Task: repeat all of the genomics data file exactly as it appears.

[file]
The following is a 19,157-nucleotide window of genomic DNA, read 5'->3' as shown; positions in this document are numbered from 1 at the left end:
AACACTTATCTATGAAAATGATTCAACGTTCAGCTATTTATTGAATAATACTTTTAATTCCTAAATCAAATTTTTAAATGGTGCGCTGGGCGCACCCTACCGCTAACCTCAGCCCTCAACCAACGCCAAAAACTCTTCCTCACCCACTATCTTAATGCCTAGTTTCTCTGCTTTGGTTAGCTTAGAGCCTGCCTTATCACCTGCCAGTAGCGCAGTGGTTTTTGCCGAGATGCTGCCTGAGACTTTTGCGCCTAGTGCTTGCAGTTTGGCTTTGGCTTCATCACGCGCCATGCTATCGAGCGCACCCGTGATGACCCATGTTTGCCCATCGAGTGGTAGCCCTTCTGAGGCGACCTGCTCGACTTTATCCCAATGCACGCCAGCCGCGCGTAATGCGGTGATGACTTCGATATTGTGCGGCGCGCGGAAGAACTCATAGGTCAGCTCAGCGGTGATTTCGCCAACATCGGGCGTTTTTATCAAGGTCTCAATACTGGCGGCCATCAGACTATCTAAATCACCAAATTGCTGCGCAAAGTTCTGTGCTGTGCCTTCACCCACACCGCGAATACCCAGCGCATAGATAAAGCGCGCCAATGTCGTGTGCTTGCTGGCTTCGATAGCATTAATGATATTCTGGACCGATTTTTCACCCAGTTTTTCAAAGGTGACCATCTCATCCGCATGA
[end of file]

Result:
The following is a 19,157-nucleotide window of genomic DNA, read 5'->3' as shown; positions in this document are numbered from 1 at the left end:
AACACTTATCTATGAAAATGATTCAACGTTCAGCTATTTATTGAATAATACTTTTAATTCCTAAATCAAATTTTTAAATGGTGCGCTGGGCGCACCCTACCGCTAACCTCAGCCCTCAACCAACGCCAAAAACTCTTCCTCACCCACTATCTTAATGCCTAGTTTCTCTGCTTTGGTTAGCTTAGAGCCTGCCTTATCACCTGCCAGTAGCGCAGTGGTTTTTGCCGAGATGCTGCCTGAGACTTTTGCGCCTAGTGCTTGCAGTTTGGCTTTGGCTTCATCACGCGCCATGCTATCGAGCGCACCCGTGATGACCCATGTTTGCCCATCGAGTGGTAGCCCTTCTGAGGCGACCTGCTCGACTTTATCCCAATGCACGCCAGCCGCGCGTAATGCGGTGATGACTTCGATATTGTGCGGCGCGCGGAAGAACTCATAGGTCAGCTCAGCGGTGATTTCGCCAACATCGGGCGTTTTTATCAAGGTCTCAATACTGGCGGCCATCAGACTATCTAAATCACCAAATTGCTGCGCAAAGTTCTGTGCTGTGCCTTCACCCACACCGCGAATACCCAGCGCATAGATAAAGCGCGCCAATGTCGTGTGCTTGCTGGCTTCGATAGCATTAATGATATTCTGGACCGATTTTTCACCCAGTTTTTCAAAGGTGACCATCTCATCCGCATGA